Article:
Chemicals and chemical engineering are central to almost every industry in the modern world, sourcing all the manufactured goods that afford us the lifestyle we enjoy today. This includes everything from food, pharmaceuticals, polymers and cosmetics, to cleaning agents, fertilisers, packaging and more.
However, as we have become more aware of the health impacts of chemicals, as well as the effects on environmental systems, identifying areas of improvement—i.e., devising new methodologies and reducing the potential for harm in practical and meaningful ways—is imperative. To this end, Monash University’s new Master of Green Chemistry and Sustainable Technologies course is at the forefront of this paradigm shift to better chemical processes.
Green and sustainable chemistry is a collective movement aiming to critically review how and why different chemicals and processes are made and used. As we learn more about the life-long effects of chemicals on people and the environment, we are finding the need to devise safe, sustainable, and efficient alternatives to traditional methods.
The green chemistry approach is governed by twelve key principles, which are as follows:
The future of the chemicals industry needs to find a balance between these driving principles, as well as having to take into account variables such as the impact on human health, environmental safety, synthesis quality, industrial constraints, and cost. This is where Monash University is leading the charge.
The Masters course is of great relevance for anyone wanting to work in the chemicals industry in the broadest sense. It enables future graduates to lead industry transformation of manufacturing to be more sustainable, profitable, and environmentally benign. With a focus on learning how to design and implement new sustainable products and processes, the course is the first of its kind in the Southern Hemisphere.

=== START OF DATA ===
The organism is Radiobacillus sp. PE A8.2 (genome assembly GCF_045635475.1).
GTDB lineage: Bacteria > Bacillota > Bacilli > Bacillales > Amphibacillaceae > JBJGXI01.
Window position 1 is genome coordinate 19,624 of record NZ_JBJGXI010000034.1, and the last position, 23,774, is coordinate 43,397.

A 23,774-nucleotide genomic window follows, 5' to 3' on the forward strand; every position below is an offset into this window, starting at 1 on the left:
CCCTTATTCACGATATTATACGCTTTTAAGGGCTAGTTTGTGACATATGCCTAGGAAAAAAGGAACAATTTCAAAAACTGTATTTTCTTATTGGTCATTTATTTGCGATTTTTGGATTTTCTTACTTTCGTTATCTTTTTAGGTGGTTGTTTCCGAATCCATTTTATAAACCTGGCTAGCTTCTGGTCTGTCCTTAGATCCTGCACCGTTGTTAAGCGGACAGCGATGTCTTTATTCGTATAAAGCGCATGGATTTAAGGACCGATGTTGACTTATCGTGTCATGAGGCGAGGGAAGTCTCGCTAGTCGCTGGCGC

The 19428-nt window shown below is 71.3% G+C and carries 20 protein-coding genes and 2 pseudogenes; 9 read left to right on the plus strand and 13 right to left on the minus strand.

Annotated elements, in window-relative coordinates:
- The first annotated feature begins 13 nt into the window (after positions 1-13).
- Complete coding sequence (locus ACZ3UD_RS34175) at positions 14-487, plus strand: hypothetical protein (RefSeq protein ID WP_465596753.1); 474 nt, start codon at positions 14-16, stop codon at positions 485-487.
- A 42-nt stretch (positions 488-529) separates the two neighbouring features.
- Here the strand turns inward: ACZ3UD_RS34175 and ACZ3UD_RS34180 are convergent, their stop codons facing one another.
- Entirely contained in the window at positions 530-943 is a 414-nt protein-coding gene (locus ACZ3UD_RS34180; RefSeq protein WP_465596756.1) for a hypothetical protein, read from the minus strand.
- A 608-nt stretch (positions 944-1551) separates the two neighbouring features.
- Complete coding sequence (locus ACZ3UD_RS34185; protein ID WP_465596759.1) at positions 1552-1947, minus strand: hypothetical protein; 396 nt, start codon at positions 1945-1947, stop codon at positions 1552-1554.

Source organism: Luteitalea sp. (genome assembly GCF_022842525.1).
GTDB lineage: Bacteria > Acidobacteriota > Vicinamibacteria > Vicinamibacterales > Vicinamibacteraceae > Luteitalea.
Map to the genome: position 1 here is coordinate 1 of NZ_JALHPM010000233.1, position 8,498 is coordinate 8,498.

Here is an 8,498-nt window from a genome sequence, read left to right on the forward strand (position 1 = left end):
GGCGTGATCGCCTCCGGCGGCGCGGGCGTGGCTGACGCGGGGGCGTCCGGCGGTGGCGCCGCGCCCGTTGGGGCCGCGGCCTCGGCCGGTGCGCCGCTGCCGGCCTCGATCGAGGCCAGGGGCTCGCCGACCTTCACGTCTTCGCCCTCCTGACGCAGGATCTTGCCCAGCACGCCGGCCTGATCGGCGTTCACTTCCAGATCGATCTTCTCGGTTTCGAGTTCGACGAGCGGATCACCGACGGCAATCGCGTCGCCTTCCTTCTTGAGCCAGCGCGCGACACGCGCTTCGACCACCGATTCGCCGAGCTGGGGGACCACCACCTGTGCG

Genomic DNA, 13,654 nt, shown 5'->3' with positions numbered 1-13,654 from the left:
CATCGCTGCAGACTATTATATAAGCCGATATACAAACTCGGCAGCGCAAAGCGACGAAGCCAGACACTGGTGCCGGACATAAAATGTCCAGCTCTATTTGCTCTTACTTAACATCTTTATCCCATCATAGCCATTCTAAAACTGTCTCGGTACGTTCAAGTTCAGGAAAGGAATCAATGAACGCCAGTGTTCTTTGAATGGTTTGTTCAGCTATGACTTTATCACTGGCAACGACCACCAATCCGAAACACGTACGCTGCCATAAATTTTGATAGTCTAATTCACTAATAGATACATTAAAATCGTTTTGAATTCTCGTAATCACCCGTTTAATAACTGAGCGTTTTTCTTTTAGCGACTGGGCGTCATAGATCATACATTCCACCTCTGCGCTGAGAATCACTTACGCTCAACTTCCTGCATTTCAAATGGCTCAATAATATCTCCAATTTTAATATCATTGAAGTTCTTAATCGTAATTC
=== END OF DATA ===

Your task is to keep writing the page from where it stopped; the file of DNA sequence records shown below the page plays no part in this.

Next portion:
Coursework, internships, and research projects equip graduates with knowledge and skills to spearhead future industry transformation. Core studies make up essential learning, with room for many electives taken from other programs to add interdisciplinary skills. The course duration may be one to two years depending on your study background. Alternatively, a one-semester Graduate Certificate in Green Chemistry and Sustainable Technologies offers some of the key subjects in this program.
As industries seek to become more sustainable and identify with greener approaches to manufacturing, there are jobs emerging in aspects of hazard mitigation, waste management, synthesising safer chemicals, and revitalising processes and products to align with the principles of green chemistry. There is room to make a difference in private industry, government, education, research, and consultancy.
Monash’s course equips graduates with the skills and knowledge to help make a difference in chemical safety, as well as examine the environmental, economic and social benefits arising from the transformation of chemical industries in the future. We can avoid the problems of the past by adopting green chemistry principles—renewable and safe chemical feedstocks, energy efficiency, avoiding hazardous waste, safer processes, circular economy thinking, and associated economic benefits.
To find out more visit the Monash course guide, or you can reach out to course director Tony Patti at email@example.com.
As fellow leaders in chemicals safety and risk management, we’re here to help. We have over 30 years of expertise and have developed tools to help you with mandatory reporting, as well as generating SDS and Risk Assessments. We also have a library of webinars covering global safety regulations, software training, accredited courses, and labelling requirements. For more information, contact us today at firstname.lastname@example.org.